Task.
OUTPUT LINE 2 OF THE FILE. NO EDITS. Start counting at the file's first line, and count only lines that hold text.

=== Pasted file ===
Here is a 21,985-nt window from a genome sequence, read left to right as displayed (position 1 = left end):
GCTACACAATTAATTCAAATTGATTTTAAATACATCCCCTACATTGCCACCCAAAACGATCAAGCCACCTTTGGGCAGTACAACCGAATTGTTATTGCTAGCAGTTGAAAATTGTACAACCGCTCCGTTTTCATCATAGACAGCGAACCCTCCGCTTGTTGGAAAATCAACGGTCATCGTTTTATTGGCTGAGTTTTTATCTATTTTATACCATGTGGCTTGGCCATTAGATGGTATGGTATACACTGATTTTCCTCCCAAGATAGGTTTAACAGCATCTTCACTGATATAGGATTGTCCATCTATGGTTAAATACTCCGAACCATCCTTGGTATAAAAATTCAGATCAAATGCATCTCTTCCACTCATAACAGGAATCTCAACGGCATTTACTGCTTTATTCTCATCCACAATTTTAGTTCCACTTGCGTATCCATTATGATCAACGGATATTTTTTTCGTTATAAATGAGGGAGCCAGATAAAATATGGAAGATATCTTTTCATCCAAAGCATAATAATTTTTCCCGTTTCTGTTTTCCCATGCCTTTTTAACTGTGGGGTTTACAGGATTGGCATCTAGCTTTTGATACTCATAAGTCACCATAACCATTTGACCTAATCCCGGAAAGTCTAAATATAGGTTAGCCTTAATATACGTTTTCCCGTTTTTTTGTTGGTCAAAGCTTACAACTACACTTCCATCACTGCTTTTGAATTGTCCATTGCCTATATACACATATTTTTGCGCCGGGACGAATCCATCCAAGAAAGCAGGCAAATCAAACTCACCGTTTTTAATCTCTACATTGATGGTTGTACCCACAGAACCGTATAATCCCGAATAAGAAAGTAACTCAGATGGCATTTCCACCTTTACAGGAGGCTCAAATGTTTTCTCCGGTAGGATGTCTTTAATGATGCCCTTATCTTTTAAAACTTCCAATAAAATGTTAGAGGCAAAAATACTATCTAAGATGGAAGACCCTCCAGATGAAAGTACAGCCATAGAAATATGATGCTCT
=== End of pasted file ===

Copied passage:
GCTACACAATTAATTCAAATTGATTTTAAATACATCCCCTACATTGCCACCCAAAACGATCAAGCCACCTTTGGGCAGTACAACCGAATTGTTATTGCTAGCAGTTGAAAATTGTACAACCGCTCCGTTTTCATCATAGACAGCGAACCCTCCGCTTGTTGGAAAATCAACGGTCATCGTTTTATTGGCTGAGTTTTTATCTATTTTATACCATGTGGCTTGGCCATTAGATGGTATGGTATACACTGATTTTCCTCCCAAGATAGGTTTAACAGCATCTTCACTGATATAGGATTGTCCATCTATGGTTAAATACTCCGAACCATCCTTGGTATAAAAATTCAGATCAAATGCATCTCTTCCACTCATAACAGGAATCTCAACGGCATTTACTGCTTTATTCTCATCCACAATTTTAGTTCCACTTGCGTATCCATTATGATCAACGGATATTTTTTTCGTTATAAATGAGGGAGCCAGATAAAATATGGAAGATATCTTTTCATCCAAAGCATAATAATTTTTCCCGTTTCTGTTTTCCCATGCCTTTTTAACTGTGGGGTTTACAGGATTGGCATCTAGCTTTTGATACTCATAAGTCACCATAACCATTTGACCTAATCCCGGAAAGTCTAAATATAGGTTAGCCTTAATATACGTTTTCCCGTTTTTTTGTTGGTCAAAGCTTACAACTACACTTCCATCACTGCTTTTGAATTGTCCATTGCCTATATACACATATTTTTGCGCCGGGACGAATCCATCCAAGAAAGCAGGCAAATCAAACTCACCGTTTTTAATCTCTACATTGATGGTTGTACCCACAGAACCGTATAATCCCGAATAAGAAAGTAACTCAGATGGCATTTCCACCTTTACAGGAGGCTCAAATGTTTTCTCCGGTAGGATGTCTTTAATGATGCCCTTATCTTTTAAAACTTCCAATAAAATGTTAGAGGCAAAAATACTATCTAAGATGGAAGACCCTCCAGATGAAAGTACAGCCATAGAAATATGATGCTCT